From Ohio History Central
Bony fish Fossil
Bony fishes (Osteichthyes) include most of the fishes living today and are divided into the ray-finned fishes, lobe-finned fishes, and lungfishes. Remains of all three groups are represented by fossils in Ohio Paleozoic rocks.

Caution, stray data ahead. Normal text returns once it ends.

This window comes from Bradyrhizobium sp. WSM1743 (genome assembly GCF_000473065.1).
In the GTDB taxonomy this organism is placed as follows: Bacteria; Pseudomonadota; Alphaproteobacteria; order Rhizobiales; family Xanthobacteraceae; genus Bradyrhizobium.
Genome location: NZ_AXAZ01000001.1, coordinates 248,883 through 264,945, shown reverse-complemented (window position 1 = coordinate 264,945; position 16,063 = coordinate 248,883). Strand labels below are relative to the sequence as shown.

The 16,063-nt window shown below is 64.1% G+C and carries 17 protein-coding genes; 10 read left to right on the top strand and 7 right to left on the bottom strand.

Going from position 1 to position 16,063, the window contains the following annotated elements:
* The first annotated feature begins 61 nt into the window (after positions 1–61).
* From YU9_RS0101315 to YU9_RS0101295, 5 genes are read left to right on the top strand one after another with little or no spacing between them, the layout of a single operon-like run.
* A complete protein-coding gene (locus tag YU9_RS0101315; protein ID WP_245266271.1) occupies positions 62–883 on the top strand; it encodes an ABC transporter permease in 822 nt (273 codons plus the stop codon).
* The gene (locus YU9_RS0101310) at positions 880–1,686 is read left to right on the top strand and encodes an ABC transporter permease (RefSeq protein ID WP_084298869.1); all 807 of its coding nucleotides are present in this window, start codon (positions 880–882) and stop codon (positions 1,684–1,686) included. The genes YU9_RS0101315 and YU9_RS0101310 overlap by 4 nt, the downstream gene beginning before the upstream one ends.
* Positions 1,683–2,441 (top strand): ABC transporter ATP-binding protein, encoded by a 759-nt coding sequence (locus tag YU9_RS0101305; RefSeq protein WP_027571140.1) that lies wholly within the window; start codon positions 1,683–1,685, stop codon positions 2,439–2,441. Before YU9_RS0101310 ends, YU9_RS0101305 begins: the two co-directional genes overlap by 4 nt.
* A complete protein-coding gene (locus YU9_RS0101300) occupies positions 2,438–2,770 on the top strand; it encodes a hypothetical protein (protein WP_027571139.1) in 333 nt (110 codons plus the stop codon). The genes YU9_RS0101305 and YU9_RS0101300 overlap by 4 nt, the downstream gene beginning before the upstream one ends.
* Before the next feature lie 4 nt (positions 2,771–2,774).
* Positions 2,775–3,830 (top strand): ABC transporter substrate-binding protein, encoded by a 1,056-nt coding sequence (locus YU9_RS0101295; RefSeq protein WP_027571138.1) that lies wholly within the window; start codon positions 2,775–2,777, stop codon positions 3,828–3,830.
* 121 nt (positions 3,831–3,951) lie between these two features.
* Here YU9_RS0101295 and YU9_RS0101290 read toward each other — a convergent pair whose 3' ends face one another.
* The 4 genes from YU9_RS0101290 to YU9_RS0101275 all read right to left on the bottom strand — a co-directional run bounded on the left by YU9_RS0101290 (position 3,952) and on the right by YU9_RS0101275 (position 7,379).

The Columbus Limestone of Middle Devonian age yields fossils of a large lobe-finned fish, Onychodus sigmoides, that was up to six feet in length. Most of these fossils consist of large, sharp-pointed, recurved teeth that were positioned in the front of the jaws. Occasionally, entire jaws are found. The Cleveland Shale Member of the Ohio Shale produces complete remains of small bony fishes known as palaeoniscoids. They are covered by shiny, ornamented, rhomboid-shaped scales. Microscopic scales of palaeoniscoids are found in later Paleozoic marine and non-marine rocks in the state as well as complete specimens in a few unique localities, including the world-famous Pennsylvanian-age, nonmarine, cannel coal deposit known as Linton, in Jefferson County. Teeth of lungfish have been found in non-marine rocks of Pennsylvanian and Permian ages in eastern Ohio. Remains of bony fishes similar to or identical to living fishes are found in lake and pond deposits formed during the Pleistocene Ice Age.